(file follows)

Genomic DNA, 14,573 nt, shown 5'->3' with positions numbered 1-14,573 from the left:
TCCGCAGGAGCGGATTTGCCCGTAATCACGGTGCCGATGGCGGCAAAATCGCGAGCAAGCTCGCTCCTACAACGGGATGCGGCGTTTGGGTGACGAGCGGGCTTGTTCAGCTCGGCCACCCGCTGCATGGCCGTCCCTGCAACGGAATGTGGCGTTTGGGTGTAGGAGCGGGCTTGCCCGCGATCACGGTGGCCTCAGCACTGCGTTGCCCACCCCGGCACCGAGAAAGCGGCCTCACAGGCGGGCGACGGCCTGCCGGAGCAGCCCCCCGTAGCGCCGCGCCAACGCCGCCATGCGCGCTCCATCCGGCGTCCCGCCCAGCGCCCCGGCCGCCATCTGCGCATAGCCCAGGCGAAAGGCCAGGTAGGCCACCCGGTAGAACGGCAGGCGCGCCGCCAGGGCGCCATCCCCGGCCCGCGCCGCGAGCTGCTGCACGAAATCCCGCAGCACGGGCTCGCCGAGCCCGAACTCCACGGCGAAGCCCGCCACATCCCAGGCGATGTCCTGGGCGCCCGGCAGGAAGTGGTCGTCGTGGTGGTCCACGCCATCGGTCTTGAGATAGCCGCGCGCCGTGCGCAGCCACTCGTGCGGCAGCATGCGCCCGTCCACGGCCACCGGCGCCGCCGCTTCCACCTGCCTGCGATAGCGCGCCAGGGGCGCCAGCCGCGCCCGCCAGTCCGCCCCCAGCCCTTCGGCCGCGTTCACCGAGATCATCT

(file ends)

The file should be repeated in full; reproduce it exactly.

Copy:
Genomic DNA, 14,573 nt, shown 5'->3' with positions numbered 1-14,573 from the left:
TCCGCAGGAGCGGATTTGCCCGTAATCACGGTGCCGATGGCGGCAAAATCGCGAGCAAGCTCGCTCCTACAACGGGATGCGGCGTTTGGGTGACGAGCGGGCTTGTTCAGCTCGGCCACCCGCTGCATGGCCGTCCCTGCAACGGAATGTGGCGTTTGGGTGTAGGAGCGGGCTTGCCCGCGATCACGGTGGCCTCAGCACTGCGTTGCCCACCCCGGCACCGAGAAAGCGGCCTCACAGGCGGGCGACGGCCTGCCGGAGCAGCCCCCCGTAGCGCCGCGCCAACGCCGCCATGCGCGCTCCATCCGGCGTCCCGCCCAGCGCCCCGGCCGCCATCTGCGCATAGCCCAGGCGAAAGGCCAGGTAGGCCACCCGGTAGAACGGCAGGCGCGCCGCCAGGGCGCCATCCCCGGCCCGCGCCGCGAGCTGCTGCACGAAATCCCGCAGCACGGGCTCGCCGAGCCCGAACTCCACGGCGAAGCCCGCCACATCCCAGGCGATGTCCTGGGCGCCCGGCAGGAAGTGGTCGTCGTGGTGGTCCACGCCATCGGTCTTGAGATAGCCGCGCGCCGTGCGCAGCCACTCGTGCGGCAGCATGCGCCCGTCCACGGCCACCGGCGCCGCCGCTTCCACCTGCCTGCGATAGCGCGCCAGGGGCGCCAGCCGCGCCCGCCAGTCCGCCCCCAGCCCTTCGGCCGCGTTCACCGAGATCATCT